In a recent article on the movie, the depiction of then New South Wales Premier, Bob Carr, was mentioned.  The politics of asbestos is well shown in the Carr depiction.  The asbestos issue seemed to have little importance until a political value was placed on the issue.  Carr, a Labour Party politician, then acted, met people affected by asbestos-related diseases and made clear statements of moral significance about asbestos and corporate responsibility.

Recently Crikey reminded its readers of some comments on asbestos compensation from 2007.  Apparently, the now-Deputy Leader of the Liberal Party, Julie Bishop stated

“I have enormous sympathy for those who suffered asbestos-related diseases,” she said in a statement to The Australian. “There were members of the CSR executive management team who also died of asbestos-related diseases who had worked at Wittenoom.

“As one of the lawyers in the case, I acted ethically and professionally at all times in accordance with client instructions.” [link added]

There is no doubt that Bishop acted ethically and professionally in her role as a lawyer but by 2007, the issue of asbestos exposure and compensation had moved to a moral basis.  Are companies who resist providing compensation for illnesses caused by their products being heartless or responsible corporate citizens? More…

Challenges for WorkSafe Victoria at WorkSafe Week 1

As part of the annual WorkSafe Week, WorkSafe‘s Ian Forsyth presented the organisation’s OHS strategy to a large crowd at the Melbourne Convention Centre on 28 October 2012.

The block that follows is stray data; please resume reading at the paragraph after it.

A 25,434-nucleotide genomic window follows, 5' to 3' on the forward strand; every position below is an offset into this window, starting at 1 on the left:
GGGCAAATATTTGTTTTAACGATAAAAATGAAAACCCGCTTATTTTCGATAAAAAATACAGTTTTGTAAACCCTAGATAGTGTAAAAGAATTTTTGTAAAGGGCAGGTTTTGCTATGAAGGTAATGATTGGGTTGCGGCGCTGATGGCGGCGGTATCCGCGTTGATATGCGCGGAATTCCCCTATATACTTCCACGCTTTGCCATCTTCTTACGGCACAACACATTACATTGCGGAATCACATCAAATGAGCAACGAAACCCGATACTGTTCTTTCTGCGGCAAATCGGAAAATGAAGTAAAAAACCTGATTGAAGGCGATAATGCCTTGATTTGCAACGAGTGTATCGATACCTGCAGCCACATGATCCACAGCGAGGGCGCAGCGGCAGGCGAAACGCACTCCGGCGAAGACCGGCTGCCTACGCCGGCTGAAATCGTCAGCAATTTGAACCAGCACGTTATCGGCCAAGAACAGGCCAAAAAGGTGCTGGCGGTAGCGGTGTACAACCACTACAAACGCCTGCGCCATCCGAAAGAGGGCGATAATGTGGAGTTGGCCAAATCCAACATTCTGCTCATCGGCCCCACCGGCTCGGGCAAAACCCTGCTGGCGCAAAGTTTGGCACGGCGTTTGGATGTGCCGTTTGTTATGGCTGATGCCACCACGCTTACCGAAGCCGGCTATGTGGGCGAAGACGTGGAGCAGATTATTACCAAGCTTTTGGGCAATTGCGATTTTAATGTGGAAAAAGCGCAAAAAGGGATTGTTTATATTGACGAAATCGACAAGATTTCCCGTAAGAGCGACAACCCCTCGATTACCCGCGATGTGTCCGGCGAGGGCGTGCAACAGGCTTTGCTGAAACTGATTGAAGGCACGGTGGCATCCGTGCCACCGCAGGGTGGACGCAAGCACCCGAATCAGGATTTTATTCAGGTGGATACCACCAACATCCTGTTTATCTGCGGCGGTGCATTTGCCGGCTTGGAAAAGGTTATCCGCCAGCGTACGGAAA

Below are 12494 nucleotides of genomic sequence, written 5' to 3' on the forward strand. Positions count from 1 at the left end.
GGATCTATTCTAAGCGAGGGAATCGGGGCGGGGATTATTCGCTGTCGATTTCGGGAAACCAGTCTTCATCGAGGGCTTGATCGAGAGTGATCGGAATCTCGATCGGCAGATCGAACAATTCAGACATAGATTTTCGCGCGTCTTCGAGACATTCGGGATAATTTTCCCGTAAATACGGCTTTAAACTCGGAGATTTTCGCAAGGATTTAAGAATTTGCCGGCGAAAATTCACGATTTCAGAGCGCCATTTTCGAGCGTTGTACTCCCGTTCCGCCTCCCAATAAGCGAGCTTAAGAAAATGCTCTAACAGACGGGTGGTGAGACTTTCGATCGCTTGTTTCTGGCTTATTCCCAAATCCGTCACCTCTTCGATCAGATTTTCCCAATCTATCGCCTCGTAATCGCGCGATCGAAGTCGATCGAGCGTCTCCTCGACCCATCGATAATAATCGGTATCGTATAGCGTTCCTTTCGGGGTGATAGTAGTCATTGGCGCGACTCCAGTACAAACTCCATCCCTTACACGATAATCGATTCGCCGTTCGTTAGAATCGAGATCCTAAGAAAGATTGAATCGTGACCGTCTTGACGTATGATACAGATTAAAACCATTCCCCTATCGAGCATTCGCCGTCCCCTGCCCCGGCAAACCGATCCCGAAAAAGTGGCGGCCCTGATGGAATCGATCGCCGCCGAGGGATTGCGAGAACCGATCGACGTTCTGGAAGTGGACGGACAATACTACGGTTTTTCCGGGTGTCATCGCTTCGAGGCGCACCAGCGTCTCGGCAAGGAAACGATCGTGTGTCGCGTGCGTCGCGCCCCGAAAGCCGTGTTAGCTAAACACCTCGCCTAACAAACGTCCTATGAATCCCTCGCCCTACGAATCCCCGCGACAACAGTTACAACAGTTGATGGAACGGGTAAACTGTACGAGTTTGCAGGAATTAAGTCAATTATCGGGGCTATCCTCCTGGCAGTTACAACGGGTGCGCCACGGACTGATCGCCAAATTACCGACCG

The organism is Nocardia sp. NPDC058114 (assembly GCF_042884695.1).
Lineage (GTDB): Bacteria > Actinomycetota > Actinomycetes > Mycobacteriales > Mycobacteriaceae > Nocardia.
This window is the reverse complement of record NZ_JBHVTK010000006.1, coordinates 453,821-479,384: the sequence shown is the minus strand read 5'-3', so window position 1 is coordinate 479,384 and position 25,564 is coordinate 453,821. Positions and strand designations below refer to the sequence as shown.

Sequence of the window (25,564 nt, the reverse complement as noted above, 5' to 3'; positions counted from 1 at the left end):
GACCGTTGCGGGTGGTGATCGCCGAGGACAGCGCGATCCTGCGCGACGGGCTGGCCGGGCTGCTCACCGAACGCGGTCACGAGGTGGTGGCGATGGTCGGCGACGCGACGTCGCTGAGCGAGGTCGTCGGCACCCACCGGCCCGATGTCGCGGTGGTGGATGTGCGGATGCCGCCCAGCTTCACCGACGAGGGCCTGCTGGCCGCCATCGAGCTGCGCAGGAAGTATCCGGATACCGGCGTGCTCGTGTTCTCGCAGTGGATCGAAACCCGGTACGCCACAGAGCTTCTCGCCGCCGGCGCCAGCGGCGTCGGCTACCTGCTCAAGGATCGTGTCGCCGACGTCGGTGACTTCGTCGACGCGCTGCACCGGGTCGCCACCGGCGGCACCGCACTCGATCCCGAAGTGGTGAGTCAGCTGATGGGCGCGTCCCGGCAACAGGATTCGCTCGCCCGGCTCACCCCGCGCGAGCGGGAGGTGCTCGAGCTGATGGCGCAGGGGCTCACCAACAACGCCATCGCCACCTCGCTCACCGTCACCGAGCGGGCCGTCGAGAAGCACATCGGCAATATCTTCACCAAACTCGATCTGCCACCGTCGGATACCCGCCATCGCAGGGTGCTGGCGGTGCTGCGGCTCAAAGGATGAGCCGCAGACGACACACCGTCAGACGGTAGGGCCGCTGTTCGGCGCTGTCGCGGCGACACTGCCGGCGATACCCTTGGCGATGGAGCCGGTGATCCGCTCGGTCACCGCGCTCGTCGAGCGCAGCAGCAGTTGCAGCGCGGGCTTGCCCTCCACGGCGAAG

Harmonisation

Clearly Forsyth anticipated questions about the Victorian Government’s decision not to implement the model Work Health and Safety laws that will exist in all but two States and territories from 1 January 2013. He stressed that the government is adamant that the WHS laws will not be introduced “in the foreseeable future” and therefore Victorians need to refocus on compliance with the existing Victorian laws. He effectively shutdown any discussion on those laws before they started. The laws are off the Victorian table so let’s start working with what we have.

His stance has great significance for Victorian businesses and almost projected isolationism as a positive move. Part of his, familiar, justification was that the model WHS laws were based largely on the Victorian occupational health and safety laws and so there is little need to change, particular if the change would increase the regulatory cost burden to Victorian businesses. More…

Workplace Bullying Beat-Up 7

Over the last few weeks the Australian print media has published several articles based on the expressions of concern by some business and employer associations about  Safe Work Australia’s code of practice on workplace bullying.  The latest article was in the Sunday Herald-Sun on 28 October 2012, “Bullying blueprint attacked” (not available in its original form online), which opens with the inflammatory paragraph: